Knee strengtheners

So we talked about knees and what to check for if you get that pulling in your knee when you do a movement. By this I do not mean constant pain but just a tugging on a certain move, that feels like a tight area. If you have ongoing knee issues, constant pain, popping, grinding, swelling or anything that doesn’t resolve then get it checked out!

So now we are looking at how to strengthen the muscles around the knee.

The VMO, or vastus medialis oblique: is one of the four muscles of your quadriceps. If you flex your quads, you’ll notice a large muscle toward the inner part of your thigh. That’s your VMO. The VMO attaches to the patella (your kneecap) and to the femur. It allows for normal knee function—especially during squatting and multi-directional movements as well as running and jumping. So you can see why this muscle being weak or too tight would cause knee pain. Good exercises to strengthen it are step ups. Literally climbing stairs or stepping up and down on the same step.

TEST: Sit on the floor with legs outstretched. Squeeze your kneecaps and release whilst feeling the inside of your knee. Ideally you should feel a muscle working called VMO.

The Hamstrings:  If your hamstring is optimal there should be a right angle between your 2 legs with leg in the air straight up to the ceiling and the other leg stretched out on the floor. If your leg will not go to this range you need to work on releasing those hamstrings. A good stretch with a band will help.

TEST: Lie on the floor with 1 leg in the air and one leg on the floor. In order for you to straighten you leg will and knee where does your leg have to be.

Think about what you feel when you try to stretch your knees? Is there a pull or tightness in the front, back, side or in the knee joint itself? If so it could mean you need some massage, release work and then strengthening. See a sports massage therapist for help with this.

Posture, as always is king: You can do all the release work in the world and then undo it with poor posture. So if you are doing work and not seeing the benefits get checking out your regular and habitual sitting and standing positions. Specifically think about taking regular posture breaks. Don’t remain in any one position for too long, if you are working at a desk take regular movement breaks. Check your pelvis, in seated and stood, your ribcage should be over your pelvis. You want to be sitting and standing tall and in neutral alignment.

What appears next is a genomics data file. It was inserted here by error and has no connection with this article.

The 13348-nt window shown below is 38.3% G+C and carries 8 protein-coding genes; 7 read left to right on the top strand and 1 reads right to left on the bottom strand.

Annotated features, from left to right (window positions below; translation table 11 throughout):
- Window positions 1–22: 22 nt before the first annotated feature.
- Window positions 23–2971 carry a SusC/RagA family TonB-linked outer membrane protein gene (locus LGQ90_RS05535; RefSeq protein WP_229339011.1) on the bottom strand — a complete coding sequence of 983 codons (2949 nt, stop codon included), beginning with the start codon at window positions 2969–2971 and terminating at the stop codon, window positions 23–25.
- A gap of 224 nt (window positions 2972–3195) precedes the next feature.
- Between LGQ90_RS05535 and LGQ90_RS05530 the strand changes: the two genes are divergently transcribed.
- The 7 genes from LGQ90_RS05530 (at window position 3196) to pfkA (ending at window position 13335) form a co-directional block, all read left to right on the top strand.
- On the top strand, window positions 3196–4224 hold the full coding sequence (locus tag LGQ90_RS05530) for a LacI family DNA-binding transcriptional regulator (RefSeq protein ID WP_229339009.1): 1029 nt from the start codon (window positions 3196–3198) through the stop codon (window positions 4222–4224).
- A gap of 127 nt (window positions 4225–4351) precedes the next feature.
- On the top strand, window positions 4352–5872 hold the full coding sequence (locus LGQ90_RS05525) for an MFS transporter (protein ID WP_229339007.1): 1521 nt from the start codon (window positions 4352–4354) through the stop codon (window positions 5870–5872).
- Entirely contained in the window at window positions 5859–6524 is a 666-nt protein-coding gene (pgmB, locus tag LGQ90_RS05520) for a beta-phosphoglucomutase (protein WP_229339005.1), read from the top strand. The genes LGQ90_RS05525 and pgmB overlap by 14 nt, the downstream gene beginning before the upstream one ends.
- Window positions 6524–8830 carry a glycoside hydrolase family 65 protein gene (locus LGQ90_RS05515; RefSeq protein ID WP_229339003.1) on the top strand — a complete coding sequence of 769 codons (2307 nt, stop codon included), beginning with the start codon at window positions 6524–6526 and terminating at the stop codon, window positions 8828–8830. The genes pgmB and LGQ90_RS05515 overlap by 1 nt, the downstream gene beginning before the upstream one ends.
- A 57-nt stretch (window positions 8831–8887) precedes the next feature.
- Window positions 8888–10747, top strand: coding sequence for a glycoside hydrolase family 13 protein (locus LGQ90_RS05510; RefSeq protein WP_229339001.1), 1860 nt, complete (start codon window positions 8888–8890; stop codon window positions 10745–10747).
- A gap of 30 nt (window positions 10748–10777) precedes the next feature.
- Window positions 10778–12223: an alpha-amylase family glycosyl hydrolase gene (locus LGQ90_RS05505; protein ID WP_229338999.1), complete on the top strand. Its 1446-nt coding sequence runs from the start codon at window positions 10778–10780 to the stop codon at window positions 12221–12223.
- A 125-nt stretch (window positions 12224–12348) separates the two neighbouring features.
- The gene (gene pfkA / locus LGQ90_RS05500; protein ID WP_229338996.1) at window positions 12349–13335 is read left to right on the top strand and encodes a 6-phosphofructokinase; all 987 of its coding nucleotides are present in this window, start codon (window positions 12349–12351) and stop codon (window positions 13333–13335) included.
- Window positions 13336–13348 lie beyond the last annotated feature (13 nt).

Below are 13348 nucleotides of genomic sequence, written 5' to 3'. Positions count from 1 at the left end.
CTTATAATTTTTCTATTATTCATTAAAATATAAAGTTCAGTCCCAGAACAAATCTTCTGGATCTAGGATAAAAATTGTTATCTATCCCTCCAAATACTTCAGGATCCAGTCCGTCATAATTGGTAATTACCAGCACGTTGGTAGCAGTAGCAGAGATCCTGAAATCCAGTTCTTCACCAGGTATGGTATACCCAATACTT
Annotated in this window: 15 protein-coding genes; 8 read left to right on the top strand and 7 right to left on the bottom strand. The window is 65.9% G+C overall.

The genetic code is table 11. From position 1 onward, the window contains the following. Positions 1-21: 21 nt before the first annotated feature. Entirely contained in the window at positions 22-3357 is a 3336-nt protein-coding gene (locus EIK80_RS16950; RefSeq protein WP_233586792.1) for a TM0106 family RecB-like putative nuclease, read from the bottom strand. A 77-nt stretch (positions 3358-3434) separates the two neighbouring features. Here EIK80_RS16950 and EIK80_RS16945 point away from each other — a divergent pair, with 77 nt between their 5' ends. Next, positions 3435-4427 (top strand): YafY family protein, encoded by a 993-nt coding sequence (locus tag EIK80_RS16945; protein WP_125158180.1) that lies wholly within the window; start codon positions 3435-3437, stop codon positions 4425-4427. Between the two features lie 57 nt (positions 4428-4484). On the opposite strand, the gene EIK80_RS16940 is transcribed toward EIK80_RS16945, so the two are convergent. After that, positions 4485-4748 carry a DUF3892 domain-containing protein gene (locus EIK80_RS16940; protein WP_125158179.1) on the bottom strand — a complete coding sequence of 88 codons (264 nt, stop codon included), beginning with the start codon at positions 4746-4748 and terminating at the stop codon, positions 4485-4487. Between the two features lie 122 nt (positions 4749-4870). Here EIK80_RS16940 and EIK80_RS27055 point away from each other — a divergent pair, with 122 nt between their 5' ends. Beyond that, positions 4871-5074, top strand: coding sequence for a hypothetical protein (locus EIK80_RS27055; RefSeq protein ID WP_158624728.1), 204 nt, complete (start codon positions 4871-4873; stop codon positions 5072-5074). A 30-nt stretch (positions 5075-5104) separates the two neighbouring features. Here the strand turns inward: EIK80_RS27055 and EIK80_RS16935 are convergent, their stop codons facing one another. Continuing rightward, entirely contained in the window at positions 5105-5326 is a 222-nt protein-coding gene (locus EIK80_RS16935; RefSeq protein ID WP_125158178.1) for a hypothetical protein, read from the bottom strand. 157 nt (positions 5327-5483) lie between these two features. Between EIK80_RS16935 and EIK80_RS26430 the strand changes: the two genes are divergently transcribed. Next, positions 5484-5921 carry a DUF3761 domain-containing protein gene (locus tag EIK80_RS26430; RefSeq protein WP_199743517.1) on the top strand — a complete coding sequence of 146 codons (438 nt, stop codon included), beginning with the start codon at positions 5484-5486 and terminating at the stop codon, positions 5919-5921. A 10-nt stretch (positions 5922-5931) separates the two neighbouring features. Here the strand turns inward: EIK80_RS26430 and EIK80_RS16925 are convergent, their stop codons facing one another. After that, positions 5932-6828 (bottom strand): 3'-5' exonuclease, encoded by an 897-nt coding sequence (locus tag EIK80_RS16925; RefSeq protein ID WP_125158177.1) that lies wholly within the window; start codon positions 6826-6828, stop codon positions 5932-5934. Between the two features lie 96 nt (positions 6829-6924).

Can you do the knee cap dance?

Knees can be tricky things and are something that people often comment on in class.

“My knee pulls when I do that” 

Now pain is always a sign to stop and reassess.The body is telling you there is a problem and you need modify your movement.

There are a few things you could do:

  1. You can make the same movement smaller working within a range that causes less pain (note it may not be entirely painfree).
  2. Change over to a different exercise that works the same muscles but doesn’t hurt your knee.
  3. Stretch the muscles around you knee and then try again.
  4. Work out what the actual problem is with your knee and work on releasing the tight areas, strengthening the weak areas.

So all these options have their place and in the context of a class it is often options 1-3 that need to be done. However at a later time I definitely advise that you start to assess where the problem is coming from. Start with your range of movement. Can you fully bend and straighten your knee without forcing it? If not it’s about working out which muscle is the problem (see my next blog post to help with this).

The muscles:

The muscles of the knee include the quadriceps/quads, hamstrings and calf muscles. Some other muscles that assist with the movements of the knee include the tensor fasciae latae, popliteus and the articularis genus muscles. The quads extend the leg at the knee and flex the thigh. The hamstrings help to extend the knee and slow down the quads preventing the locking out of the knee or that fast smashing action. All these muscles need to be working properly and at their correct length/tension for the knee to function optimally.

A key exercise to help with kneecap function:

Sit with your legs outstretched, toes to ceiling but relaxed feet, feet in parallel with knee caps towards the ceiling. Feel around your kneecap, if it is relaxed you should be able to wiggle it gently with your fingers. Stroke up the inside and outside of your leg from kneecaps upwards. These are the muscles we want to use, so you are priming them. Now can you do a knee cap dance? Using your quads in the front of your thigh pull your kneecaps up and fully relax afterwards. Place your hands under your knees for a few, on the top of your thigh and around your knee cap. What do you feel? You want the muscles in the front of the thigh to be doing the most work, so your knees do not push down into the floor when the kneecap is tensed. Start doing this exercise seated and progress to standing.

Look out for my next blog on knees which will look at specific muscles to target and how to do so.